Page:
Bromley & Croydon Women’s Aid (BCWA), Asha Projects and Croydon BME Forum are seeking to recruit 3 new part-time roles as part of a 1-year BME Women’s Project across Lambeth, Croydon and Bromley.
The BME Women’s Project is a 1-year project aims to offer both prevention and bespoke support services for BME women who suffer or are at risk of domestic abuse and other forms of violence against women and girls (VAWG).
We are well-established, innovative and forward thinking domestic abuse/ BME specialist services and are seeking self-motivated, flexible and experienced individuals to join our dynamic teams to help us deliver excellent services to vulnerable BME women who have experienced domestic abuse.
Serious Violence Strategy
Monday 9th April 2018
The Serious Violence Strategy sets out the government’s response to serious violence and recent increases in knife crime, gun crime and homicide.
Law enforcement is a very important part of the Serious Violence Strategy, but it also looks at the root causes of the problem and how to support young people to lead productive lives away from violence.
Action in the strategy is centred on 4 main themes:
- tackling county lines and misuse of drugs
- early intervention and prevention
- supporting communities and local partnerships
- law enforcement and the criminal justice response
Knife Crime: £50,000 Grant given to Croydon group to stamp out Problem
Tuesday 27th March 2018
For Andrew Brown, stamping out knife crime has always been a priority.
So when the interim CEO at Croydon BME Forum found out his group had been awarded a £50,000 grant to do just that, he knew he had to make it count.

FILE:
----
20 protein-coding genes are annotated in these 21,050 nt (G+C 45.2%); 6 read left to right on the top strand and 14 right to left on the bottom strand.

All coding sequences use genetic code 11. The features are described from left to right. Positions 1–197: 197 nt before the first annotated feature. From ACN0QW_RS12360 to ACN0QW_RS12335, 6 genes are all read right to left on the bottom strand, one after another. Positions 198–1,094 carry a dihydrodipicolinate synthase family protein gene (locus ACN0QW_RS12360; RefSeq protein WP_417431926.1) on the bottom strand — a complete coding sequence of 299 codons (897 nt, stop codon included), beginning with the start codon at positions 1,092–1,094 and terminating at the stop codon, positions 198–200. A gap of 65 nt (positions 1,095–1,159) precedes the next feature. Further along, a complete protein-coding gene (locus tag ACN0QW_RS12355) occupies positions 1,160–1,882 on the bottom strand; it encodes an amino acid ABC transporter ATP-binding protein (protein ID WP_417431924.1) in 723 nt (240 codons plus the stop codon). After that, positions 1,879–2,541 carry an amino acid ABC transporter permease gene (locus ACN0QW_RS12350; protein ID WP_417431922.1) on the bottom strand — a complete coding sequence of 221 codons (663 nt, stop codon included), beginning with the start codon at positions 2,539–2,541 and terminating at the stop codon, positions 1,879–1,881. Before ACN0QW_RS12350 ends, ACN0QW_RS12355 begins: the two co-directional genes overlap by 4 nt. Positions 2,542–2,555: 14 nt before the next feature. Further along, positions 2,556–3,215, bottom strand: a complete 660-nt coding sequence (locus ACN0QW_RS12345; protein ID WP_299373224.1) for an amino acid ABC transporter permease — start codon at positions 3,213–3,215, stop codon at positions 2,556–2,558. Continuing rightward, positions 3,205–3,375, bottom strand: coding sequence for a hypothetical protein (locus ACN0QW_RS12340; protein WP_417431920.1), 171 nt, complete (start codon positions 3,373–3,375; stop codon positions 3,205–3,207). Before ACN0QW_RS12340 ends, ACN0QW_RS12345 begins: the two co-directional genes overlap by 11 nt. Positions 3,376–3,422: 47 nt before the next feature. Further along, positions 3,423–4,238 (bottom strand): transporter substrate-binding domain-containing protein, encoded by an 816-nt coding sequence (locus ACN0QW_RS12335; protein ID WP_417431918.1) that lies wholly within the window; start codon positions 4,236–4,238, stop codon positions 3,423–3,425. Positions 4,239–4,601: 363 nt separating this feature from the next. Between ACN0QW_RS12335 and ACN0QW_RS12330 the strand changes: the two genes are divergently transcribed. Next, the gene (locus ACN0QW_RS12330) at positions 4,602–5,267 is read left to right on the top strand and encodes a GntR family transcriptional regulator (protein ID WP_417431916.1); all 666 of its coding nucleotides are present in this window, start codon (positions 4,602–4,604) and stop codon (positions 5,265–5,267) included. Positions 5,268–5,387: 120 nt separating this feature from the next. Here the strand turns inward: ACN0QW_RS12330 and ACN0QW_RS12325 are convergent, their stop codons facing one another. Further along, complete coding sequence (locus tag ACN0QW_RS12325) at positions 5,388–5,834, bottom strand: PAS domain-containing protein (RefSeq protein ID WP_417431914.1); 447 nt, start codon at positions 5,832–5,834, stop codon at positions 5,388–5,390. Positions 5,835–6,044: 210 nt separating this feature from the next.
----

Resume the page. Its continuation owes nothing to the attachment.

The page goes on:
“People might see an article every week about someone being stabbed, but the issue goes much deeper than that,” Mr Brown said.
“Croydon has been really badly affected over the last two years and now with this money, we’re hoping to bring about a real change.”
An ‘umbrella’ group, BME plans to spread the money across five Croydon-based organisations, each with its own plan of tackling the growing knife problem.
But as the 45-year-old says, the hardest part about running a volunteer group is simply staying open.
“In the voluntary sector a lot are doing good work,” Mr Brown said.
“But they don’t last because they don’t have the money.
“What we will be doing is to make sure they are sustainable over another 12 months.”The funding comes as part of an anti-knife initiative by Mayor of London Sadiq Khan that will see a total of £1.4 million given out to groups across the capital.
“Prevention is the most effective tool we have,” Mr Khan said
“With the funds announced today, these community and grass-roots projects will be able to help root out violence within our communities and give more young Londoners the skills, support and aspirations they need to turn away from crime and fulfil their potential.”